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Foreign Affairs Ministry tackling red tape to make doing business easier for diaspora

…says diaspora wants to invest in numerous projects, sectors

Cognizant of the prevalent complaint from those in the diaspora about the red tape hindering them from doing business with their homeland, the Diaspora Unit in the Ministry of Foreign Affairs is working assiduously to dismantle that red tape and improve the ease of doing business.
Diaspora Unit Head Rosalinda Rasul was a guest on a webinar hosted by the Caribbean Policy Consortium and Guyana Business Journal. In her presentation, she spoke about the efforts the Ministry of Foreign Affairs, through her unit, has been making.

Diaspora Unit Head Rosalinda Rasul

“We have lots of projects and interest in pretty much every single sector that you can think of. And we didn’t just receive that interest and point people in various directions; we literally walked alongside them every step of the way,” she said.
“To ensure that if there were any challenges they were facing, we would basically come in and help mitigate those challenges and help, whether with the land authorities or the tax authorities.
“If they need to talk with GO-Invest on incentives for investment, we were there in every meeting, and we’re facilitating that process,” she said.
According to Rasul, the Diaspora Unit is actively working on ensuring that customer service and the ease of doing business is improved. She admitted that a frequent complaint of the diaspora is that their ideas are sent to Ministries and are never heard of again.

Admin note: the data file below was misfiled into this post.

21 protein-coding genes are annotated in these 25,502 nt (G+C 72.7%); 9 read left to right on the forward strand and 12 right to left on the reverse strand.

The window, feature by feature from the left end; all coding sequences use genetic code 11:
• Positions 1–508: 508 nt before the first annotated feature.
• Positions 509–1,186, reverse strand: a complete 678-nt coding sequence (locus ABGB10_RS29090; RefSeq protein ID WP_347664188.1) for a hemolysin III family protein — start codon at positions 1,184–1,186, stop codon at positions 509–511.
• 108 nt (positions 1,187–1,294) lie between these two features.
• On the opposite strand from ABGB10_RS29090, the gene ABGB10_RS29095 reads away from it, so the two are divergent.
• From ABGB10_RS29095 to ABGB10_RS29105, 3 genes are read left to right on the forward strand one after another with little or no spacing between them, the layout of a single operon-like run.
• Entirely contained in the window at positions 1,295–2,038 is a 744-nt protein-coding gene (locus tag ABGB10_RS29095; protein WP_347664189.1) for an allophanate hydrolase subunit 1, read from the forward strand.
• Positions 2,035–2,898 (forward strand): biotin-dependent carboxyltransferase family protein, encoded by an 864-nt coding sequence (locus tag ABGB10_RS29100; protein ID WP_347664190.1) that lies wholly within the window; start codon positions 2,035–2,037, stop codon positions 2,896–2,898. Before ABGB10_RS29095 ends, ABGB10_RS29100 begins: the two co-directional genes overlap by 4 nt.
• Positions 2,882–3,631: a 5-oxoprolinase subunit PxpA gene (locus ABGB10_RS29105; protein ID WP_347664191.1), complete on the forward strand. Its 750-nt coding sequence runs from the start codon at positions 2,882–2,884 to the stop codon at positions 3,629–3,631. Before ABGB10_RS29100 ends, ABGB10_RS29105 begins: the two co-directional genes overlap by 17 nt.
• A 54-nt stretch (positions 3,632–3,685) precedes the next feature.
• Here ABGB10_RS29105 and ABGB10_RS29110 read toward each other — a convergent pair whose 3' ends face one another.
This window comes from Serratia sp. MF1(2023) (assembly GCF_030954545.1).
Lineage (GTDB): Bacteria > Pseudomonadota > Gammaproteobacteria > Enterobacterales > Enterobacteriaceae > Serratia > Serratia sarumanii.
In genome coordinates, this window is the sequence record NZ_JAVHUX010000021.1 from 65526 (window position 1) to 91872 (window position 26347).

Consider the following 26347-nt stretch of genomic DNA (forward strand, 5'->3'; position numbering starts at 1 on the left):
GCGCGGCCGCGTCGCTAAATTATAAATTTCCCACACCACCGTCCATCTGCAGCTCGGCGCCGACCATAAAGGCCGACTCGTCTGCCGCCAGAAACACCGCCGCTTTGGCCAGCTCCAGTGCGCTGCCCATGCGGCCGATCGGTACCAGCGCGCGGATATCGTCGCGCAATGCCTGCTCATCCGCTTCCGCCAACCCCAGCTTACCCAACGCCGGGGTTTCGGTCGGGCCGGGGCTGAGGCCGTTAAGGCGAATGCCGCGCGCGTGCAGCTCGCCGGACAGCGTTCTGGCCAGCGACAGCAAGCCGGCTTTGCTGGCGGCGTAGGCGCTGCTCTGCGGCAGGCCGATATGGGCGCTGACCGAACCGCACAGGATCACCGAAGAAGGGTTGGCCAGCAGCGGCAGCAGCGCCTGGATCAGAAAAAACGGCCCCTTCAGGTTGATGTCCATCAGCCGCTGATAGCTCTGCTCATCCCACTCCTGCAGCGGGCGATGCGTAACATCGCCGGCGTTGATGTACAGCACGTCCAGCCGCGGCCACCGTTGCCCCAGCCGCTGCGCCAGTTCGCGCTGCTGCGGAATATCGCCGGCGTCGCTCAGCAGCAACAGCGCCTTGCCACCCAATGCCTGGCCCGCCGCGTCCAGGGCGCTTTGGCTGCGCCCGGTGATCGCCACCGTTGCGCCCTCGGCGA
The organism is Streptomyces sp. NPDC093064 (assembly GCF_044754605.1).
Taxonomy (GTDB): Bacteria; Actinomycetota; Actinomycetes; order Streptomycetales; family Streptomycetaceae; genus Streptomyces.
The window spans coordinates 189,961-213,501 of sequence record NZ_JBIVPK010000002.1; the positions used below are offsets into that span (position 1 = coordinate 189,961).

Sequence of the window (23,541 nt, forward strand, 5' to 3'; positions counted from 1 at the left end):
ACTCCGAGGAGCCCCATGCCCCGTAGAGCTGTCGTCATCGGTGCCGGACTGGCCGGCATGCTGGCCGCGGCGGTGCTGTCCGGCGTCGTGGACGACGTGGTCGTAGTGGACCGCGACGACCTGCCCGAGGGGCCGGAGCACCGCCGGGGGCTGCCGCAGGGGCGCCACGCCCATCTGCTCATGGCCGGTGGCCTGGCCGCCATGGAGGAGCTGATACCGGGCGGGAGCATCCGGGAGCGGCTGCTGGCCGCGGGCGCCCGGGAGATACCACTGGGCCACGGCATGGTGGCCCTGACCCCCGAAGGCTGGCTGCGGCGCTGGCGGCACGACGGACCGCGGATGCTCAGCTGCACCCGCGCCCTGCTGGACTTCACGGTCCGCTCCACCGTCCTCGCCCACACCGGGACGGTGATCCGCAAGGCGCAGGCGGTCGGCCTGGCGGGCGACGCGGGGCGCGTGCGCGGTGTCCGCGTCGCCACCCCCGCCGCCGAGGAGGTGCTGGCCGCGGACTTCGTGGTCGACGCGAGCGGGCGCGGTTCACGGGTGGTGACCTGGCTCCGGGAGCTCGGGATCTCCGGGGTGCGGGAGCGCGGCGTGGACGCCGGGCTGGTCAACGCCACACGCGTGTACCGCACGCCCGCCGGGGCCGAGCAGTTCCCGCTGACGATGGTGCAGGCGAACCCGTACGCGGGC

“We’ve been engaging the policymakers at the very highest levels, and they are committed to ensuring that some of those very bureaucracies are actually removed. I think you will see that happening as we move along in transitioning Guyana to, one: make it more readily available for a different kind of more modern, fast-paced economic transformation that will actually target a lot of our diaspora coming from more sophisticated backgrounds and banking sectors.”
Rasul also noted that the unit itself has been directly interfacing with members of the diaspora, and helping them through the processes.
“We actually decided that the best thing to do is to start getting those structures in place. Whether they are bureaucratic challenges that the diaspora would have faced, what are some of their tensions, and we needed to act on that. So we started doing a lot of work with various diaspora groups, and particularly a lot of individuals have been coming to our office on a daily basis, sometimes 10 to 12 meetings on a daily basis, to engage them on their interest in politics, and how best we can engage them,” Rasul said.
Since its return to office, the People’s Progressive Party (PPP) Government has made engaging the diaspora a priority, particularly at a pivotal time of Guyana’s development. Apart from diaspora engagement, the Government has been engaging Guyanese missions, consulates, consuls-general and honorary consuls across the globe. This has extended to Guyanese organisations in North America and elsewhere, to update them on developmental projects.
An allocation of $50 million has been earmarked for the Diaspora and Remigration Unit for staffing, internships, and providing the positive information that would attract possible remigrants.
The Government has always urged the Guyanese diaspora, which according to Foreign Secretary Robert Persaud has a critical role to play in Guyana’s economic development, to tap into the opportunities available under the Local Content Act and the local content framework it supports.